SCIENCE BOOKS AND FILMS, 1996
Scientific American Books for Young Readers
Review of the Science Superstars Series
FORD, BARBARA. Howard Carter: Searching for King Tut. (Illus. by Jane Hamlin; from the Science Superstars Series.) NY: Scienific American Books for Young Readers, 1995. 63pp. $14.95; &4.95 (paper). 94-36730. ISBN 0-7167-6587-X; 0-7167-6588-8 (paper). Glossary; Index; C.I.P.
BUTTS, ELLEN R., and JOYCE SCHWARTZ. Mary Chinn: The Best Medicine. (Illus. by Janet Hamlin; from the Science Superstars Series.) NY: Scienific American Books for Young Readers, 1995. 48pp. $14.95; &4.95 (paper). 94-35395. ISBN 0-7167-6589-6; 0-7167-6590-X (paper). Glossary; Index; C.I.P.
EA ** Howard Carter and May Chinn are two of the first books in Scientific American's Science Superstar Series, a set of biographies designed for juvenile readers ages 7 to 12. They are skillfully written in a direct, engaging style, and portray their subjects with sympathy as real people who must overcome numerous obstacles, self doubt and personal weaknesses in order to achieve greatness. The approach and level of writing is likely to be most appealing to children ages 10 to 12. The illustrations are numerous and psychologically engaging, inviting young imaginations to elaborate the story line and empathize with its main character. In the context of teaching, these books and the series which they represent provide useful material with which to present the human dimension of science in a way which will encourage children to think seriously about the possibility of becoming scientists.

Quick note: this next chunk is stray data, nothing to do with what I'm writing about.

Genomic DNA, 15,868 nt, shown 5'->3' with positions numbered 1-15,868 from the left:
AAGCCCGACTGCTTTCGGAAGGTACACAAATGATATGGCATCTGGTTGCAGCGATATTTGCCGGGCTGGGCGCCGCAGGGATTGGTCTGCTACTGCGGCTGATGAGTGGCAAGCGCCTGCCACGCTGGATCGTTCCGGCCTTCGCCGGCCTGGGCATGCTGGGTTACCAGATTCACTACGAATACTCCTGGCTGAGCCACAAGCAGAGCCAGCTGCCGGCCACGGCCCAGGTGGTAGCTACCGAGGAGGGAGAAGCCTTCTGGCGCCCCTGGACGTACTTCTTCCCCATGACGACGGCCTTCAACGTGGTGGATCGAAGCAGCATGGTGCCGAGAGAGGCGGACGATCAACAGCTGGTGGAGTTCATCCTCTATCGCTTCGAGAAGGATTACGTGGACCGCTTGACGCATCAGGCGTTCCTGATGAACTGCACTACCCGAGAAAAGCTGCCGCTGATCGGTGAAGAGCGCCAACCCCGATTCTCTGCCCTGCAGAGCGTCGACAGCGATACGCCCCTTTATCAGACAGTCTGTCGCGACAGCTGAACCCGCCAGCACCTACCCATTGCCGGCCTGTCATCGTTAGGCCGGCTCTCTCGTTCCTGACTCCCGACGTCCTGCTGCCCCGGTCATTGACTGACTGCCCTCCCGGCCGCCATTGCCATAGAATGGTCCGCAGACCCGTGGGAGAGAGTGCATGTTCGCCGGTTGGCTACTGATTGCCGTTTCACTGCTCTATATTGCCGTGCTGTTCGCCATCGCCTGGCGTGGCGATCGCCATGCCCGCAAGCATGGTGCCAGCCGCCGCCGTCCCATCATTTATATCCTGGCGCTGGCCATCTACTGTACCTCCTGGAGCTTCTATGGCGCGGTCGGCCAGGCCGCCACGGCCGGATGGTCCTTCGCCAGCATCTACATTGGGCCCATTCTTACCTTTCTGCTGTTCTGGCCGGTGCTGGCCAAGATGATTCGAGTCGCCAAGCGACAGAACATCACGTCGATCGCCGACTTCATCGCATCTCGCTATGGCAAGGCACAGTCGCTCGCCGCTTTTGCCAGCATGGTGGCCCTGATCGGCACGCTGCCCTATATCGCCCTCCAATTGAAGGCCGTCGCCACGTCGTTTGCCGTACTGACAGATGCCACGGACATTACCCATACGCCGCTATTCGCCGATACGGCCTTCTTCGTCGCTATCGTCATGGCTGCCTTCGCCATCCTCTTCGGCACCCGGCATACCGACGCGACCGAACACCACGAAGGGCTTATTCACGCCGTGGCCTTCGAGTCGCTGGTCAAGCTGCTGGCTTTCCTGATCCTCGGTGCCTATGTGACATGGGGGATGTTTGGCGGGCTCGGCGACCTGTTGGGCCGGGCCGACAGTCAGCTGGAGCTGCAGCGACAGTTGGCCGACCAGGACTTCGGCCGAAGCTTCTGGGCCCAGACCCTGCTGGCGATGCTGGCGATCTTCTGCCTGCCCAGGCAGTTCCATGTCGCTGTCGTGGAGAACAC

While the crafting of both these biographies is excellent, the series editor needs to better define its educational focus. In May Chinn both the scientist and her science is clearly portrayed. The importance of the science is made clear. The difficulty of balancing scientific research, community service and a personal life is well depicted. Here we have a role model who is an appreciated part of a vital community. Moreover, this role has actually been attained by thousands who are both medical doctors and research scientists. In contrast, even the most friendly portrayal of Howard Carter depicts a stubborn and abrasive man who overcomes adversity by the sheer force of his personality. His whole life culminates in a single, but bitter success, one which almost no one is likely to repeat simply because King Tut's treasure will never be duplicated. The science in archaeology is not well portrayed, only the politics of treasure hunting. And though Tutankhamen is depicted as a person and not just a mummy, the significance of his tomb is never revealed. The subtitle to this book, Searching for King Tut, says it all. While treasure always fascinates kids, the emphasis on this particular archaeological treasure takes the focus away from what it is really like to be an archaeologist and a scientist. There are dozens of archeologists who would make better subjects for biographies in this regard, though none would have the name recognition of King Tut.
|Charles M. Nelson
Department of Hisotry
University of Nairobi
©1996 American Association for the Advancement of Science